Cyrus the Great Founds the Persian Empire Summary

  • Last updated on November 11, 2022

Cyrus’s march against Croesus, whose rich kingdom of Lydia controlled most of western Antolia, led to the capture of the Lydian capital of Sardis and the founding of the Persian Empire, led by the Achaemenian kings until it was conquered by Alexander the Great in 330 b.c.e.

Summary of Event

Cyrus the Great, the first Achaemenian emperor, founded Persia by uniting the two original Iranian tribes, the Medes and Persians, in 549 b.c.e. Cyrus’s name in Old Persian was Kurush, which probably meant “old dog” or possibly just “son” in a local dialect. According to the Greek historian Herodotus (c. 484-c. 424 b.c.e.), Cyrus’s father was the Iranian nobleman Cambyses I (c. 530 b.c.e.) and his mother, the Median princess Mandane, was the daughter of Astyages, the last king of the Medes, who ruled the area of Persia at the time of Cyrus’s birth. However, other notable historians, such as Ctesias (fl. c. 400 b.c.e.), claimed that many accounts of Cyrus’s life were merely legends. Although intertribal marriages to solidify power were common, it may also be that the account of Cambyses’ Median marriage was fabricated to encourage Median acceptance of Cyrus’s rule. Cyrus the Great Astyages Croesus Nebuchadnezzar II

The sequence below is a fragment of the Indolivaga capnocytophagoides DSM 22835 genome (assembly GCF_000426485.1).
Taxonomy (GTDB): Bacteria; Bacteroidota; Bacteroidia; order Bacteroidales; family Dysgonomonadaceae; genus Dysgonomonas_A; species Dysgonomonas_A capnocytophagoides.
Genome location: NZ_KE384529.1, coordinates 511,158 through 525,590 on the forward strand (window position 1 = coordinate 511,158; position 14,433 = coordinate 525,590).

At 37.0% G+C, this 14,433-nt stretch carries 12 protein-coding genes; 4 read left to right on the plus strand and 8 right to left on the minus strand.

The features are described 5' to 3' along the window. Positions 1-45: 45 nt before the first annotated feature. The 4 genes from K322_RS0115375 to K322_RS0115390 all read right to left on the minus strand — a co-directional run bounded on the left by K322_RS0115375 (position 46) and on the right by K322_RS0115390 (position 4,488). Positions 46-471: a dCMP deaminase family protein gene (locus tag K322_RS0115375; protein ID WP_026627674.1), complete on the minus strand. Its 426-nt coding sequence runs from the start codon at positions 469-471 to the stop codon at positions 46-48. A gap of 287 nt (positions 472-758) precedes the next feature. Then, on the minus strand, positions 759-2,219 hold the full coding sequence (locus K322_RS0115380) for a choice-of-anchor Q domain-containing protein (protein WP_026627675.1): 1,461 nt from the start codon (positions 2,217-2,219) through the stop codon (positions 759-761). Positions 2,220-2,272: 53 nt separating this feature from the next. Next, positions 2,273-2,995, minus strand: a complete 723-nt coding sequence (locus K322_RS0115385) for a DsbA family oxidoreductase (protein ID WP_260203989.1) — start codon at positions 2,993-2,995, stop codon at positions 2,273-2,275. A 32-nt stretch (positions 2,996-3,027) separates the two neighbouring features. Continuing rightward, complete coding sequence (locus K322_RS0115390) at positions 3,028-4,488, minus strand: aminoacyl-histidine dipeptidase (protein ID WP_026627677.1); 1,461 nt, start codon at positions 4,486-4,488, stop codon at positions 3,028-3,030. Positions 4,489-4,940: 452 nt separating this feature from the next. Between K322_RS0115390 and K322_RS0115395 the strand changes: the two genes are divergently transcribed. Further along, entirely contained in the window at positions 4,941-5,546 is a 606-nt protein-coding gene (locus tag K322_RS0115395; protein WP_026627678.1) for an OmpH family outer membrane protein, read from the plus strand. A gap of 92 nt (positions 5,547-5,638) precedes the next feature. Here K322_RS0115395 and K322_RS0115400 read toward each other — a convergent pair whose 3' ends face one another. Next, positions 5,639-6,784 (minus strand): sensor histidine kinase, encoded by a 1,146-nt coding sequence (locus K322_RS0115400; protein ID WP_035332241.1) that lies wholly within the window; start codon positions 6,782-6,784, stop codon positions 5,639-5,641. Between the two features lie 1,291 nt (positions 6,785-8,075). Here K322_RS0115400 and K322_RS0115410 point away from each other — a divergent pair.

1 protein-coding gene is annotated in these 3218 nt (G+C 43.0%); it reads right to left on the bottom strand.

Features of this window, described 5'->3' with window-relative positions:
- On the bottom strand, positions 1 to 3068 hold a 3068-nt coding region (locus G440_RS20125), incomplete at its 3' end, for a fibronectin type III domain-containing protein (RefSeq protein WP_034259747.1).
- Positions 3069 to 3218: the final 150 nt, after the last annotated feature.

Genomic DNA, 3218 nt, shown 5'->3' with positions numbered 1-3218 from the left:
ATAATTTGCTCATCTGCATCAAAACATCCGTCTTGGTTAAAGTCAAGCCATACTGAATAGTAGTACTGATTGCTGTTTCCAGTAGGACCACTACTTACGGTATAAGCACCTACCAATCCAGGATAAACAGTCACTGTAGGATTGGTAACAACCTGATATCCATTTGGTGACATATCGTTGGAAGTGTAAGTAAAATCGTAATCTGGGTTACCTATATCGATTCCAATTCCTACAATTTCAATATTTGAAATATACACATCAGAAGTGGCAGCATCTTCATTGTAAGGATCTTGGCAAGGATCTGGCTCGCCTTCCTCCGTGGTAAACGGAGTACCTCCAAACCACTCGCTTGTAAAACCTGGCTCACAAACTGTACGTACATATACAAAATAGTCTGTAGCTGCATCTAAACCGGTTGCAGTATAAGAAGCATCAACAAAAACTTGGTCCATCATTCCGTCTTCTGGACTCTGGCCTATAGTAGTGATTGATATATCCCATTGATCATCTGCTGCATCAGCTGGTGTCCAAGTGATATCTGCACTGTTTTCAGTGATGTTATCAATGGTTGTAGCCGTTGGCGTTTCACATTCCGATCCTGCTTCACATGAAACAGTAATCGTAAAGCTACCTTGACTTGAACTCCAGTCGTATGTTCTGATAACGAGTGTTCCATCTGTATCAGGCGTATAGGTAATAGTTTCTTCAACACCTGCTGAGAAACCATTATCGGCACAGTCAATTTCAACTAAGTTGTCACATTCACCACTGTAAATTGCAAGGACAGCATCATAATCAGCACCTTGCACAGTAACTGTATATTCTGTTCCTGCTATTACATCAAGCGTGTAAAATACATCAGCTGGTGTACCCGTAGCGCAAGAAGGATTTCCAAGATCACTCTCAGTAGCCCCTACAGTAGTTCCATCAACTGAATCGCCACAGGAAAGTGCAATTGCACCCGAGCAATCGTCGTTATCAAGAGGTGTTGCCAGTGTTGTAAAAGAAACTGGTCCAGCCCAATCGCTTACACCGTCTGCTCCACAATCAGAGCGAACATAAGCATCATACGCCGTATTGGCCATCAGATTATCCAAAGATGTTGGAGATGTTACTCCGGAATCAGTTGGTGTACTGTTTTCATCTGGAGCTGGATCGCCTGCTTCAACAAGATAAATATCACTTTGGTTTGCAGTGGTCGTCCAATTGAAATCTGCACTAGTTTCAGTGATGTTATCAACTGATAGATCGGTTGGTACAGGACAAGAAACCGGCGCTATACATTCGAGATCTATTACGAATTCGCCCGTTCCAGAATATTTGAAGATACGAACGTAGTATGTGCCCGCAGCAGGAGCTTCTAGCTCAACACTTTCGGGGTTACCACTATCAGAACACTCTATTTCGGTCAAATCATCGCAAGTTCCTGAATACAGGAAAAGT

Cyrus inherited the throne of the district of Anshan in 559 b.c.e. and quickly gathered under his leadership local tribes in Iran, especially in Pars, now the province of Fars. (The form “Pars” is the root of the word “Persian,” while the later form “Fars” underlies the name of the Persian language Farsi.) Cyrus revolted five years later against his Median overlord Astyages and made the Median capital of Ecbatana (modern Hamadan, Iran) the center of what became the Persian Empire. Cyrus became disturbed at the cruelty of previous Median rule after observing Astyages slay his own general’s son in punishment for a minor misdeed by the father; his own rule emphasized reconciliation and respect instead of brutality and humiliation. Cyrus took over the loosely organized Median government, including its subject states of Armenia, Cappadocia, Parthia, Drangiana, and Aria, which were ruled by semiautonomous vassal kings called satraps. However, he left in place most of the existing governments of regions he conquered, allowing most midlevel officials to retain power and thus to maintain nearly all their indigenous traditions and cultures for the good of the empire.